Conflict and dysfunctional characters who will go to extremes to get what they want are what drives a story.  Complications add unexpected and interesting details that change the situation without resolving the conflict.

A flat tire, in and of itself, is not a complication.  A flat tire while you're being chased by a crazy guy trying to run you off the road with a semi truck is.  :-)

Quote from: Jack Spencer Jr
Side note: I am disturbed, but not surprised by your suggestion of the dead body in the trunk. It seems to be a typical gamer-Emeril kick-it-up-a-notch k3wl powerz kind of thing to do.  I don't mean to insult you or anything, but if a gamer had made Jaws it would not have been a shark but a shark with a laser on its head. Or such is the conclusion I have drawn.


Don't worry, no insult taken.  It's hard to get me riled up.  Don't piss me off, though ... I'll have to get my pet shark with a laser on its head after you. :-)

I'm guilty of kicking it up a notch, but I don't know what the "k3wl powerz" has to do with finding a dead body in your trunk.  To make the scene you described interesting, I had to put some conflict in it.  And finding a dead body in my trunk with a cop pulling up to help me would definitely create some conflict.

Now, if the dead body was really a zombie and the cop was it's master, you might have a point for the "k3wl powerz" comment. :-)

Quote from: Jack Spencer Jr
Gamers simply cannot have something simple happen.


The scene I described above was simple, but it was full of conflict.  Can you give me an example of what you mean by simple?  Or do you mean gamers mix genres too often for your tastes (as with the Jaws example)?

Roy
roypenrod123@yahoo.com
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Jack Spencer Jr
Guest
« Reply #7 on: July 05, 2003, 06:13:26 PM »

Quote from: Roy
A flat tire, in and of itself, is not a complication.  A flat tire while you're being chased by a crazy guy trying to run you off the road with a semi truck is.  :-)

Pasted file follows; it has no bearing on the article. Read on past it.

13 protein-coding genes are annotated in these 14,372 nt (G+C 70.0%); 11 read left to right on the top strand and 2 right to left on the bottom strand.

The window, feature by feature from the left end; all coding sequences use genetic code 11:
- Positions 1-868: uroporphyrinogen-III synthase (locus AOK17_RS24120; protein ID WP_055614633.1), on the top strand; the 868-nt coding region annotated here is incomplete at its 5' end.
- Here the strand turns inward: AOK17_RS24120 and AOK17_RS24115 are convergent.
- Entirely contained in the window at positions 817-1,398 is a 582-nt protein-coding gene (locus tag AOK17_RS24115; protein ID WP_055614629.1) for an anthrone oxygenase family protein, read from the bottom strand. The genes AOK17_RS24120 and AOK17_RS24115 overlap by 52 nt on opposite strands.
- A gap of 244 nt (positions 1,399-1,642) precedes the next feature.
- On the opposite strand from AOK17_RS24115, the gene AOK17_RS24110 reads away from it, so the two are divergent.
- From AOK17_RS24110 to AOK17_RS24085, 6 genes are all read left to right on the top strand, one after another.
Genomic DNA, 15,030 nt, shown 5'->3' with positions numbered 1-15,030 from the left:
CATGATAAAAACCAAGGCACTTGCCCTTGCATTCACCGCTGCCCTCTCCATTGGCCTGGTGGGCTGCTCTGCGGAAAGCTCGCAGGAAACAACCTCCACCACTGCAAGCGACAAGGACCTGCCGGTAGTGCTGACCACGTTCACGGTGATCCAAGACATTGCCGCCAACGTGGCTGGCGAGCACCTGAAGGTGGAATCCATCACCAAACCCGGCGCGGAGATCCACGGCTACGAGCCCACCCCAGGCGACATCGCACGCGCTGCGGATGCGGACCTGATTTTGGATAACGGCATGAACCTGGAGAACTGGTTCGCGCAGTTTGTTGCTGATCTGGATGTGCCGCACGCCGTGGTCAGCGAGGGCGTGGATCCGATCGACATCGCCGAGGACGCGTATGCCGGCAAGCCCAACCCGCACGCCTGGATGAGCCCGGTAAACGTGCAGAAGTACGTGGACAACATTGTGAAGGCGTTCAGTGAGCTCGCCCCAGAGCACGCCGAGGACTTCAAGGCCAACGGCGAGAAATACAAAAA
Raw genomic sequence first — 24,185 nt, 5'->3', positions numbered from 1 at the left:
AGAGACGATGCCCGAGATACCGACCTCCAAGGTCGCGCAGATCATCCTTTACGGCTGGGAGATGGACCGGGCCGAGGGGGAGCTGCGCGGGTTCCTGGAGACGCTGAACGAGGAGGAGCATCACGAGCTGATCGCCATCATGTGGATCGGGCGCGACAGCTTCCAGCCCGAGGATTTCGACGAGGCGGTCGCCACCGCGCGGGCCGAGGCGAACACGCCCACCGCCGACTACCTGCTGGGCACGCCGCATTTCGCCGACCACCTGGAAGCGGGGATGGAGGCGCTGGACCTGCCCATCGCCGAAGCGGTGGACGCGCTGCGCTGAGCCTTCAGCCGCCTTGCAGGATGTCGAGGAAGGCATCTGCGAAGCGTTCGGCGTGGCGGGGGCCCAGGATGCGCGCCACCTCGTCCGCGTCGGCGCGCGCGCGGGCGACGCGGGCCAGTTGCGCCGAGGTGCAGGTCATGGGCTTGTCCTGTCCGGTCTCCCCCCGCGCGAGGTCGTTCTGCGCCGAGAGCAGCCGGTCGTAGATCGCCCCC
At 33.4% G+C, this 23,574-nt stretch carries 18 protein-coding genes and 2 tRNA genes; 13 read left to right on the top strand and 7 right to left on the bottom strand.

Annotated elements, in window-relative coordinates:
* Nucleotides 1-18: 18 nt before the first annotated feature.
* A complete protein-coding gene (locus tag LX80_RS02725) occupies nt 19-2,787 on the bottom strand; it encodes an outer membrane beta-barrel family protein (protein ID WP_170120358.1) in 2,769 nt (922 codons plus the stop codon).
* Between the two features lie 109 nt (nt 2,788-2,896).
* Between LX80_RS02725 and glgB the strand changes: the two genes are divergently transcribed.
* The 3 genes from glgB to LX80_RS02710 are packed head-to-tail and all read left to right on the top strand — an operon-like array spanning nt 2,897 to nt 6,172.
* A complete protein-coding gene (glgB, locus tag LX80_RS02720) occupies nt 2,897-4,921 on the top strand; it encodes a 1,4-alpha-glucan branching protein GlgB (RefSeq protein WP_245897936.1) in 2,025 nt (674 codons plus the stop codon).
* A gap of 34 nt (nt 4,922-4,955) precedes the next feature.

....

I'm guilty of kicking it up a notch, but I don't know what the "k3wl powerz" has to do with finding a dead body in your trunk.  To make the scene you described interesting, I had to put some conflict in it.  And finding a dead body in my trunk with a cop pulling up to help me would definitely create some conflict.

....

The scene I described above was simple, but it was full of conflict.  Can you give me an example of what you mean by simple?  Or do you mean gamers mix genres too often for your tastes (as with the Jaws example)?

Mixing genres, yes, but also making everything the action, adventure or horror genre. The tire thing really happened. Why the hell would there be a dead body in my trunk? It seems that whenever a gamer touches something, actual possibility goes that-a-way.

Is this necessarily a bad thing? No but when a dead body or crazy guy in a semi truck is as normal as things get, I dunno, I just find it old. I found the crazy guy who drove up in his pickup truck.. to help? No to borrow five bucks because he was thrown out of his house and needed money for a motel room was more interesting.
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Roy
Member

Posts: 153


« Reply #8 on: July 05, 2003, 09:34:35 PM »

Quote from: Jack Spencer Jr
Mixing genres, yes, but also making everything the action, adventure or horror genre.


Action adventure and horror films are two of the most popular types of film.  Why?  Because that's what sells.  That's what the audience tells the film companies they like by voting with their dollars at the box office.  

Sure some gamers like other styles of games, but they are definitely in the minority.  Kind of like people who love French character pieces.  There's nothing wrong with preferring either one.  It's just a matter of taste.

Quote from: Jack Spencer Jr
The tire thing really happened.


That's precisely why most people find it boring.  I've had a lot of flat tires and I've never found one of them interesting, just frustrating.

Quote from: Jack Spencer Jr
Why the hell would there be a dead body in my trunk?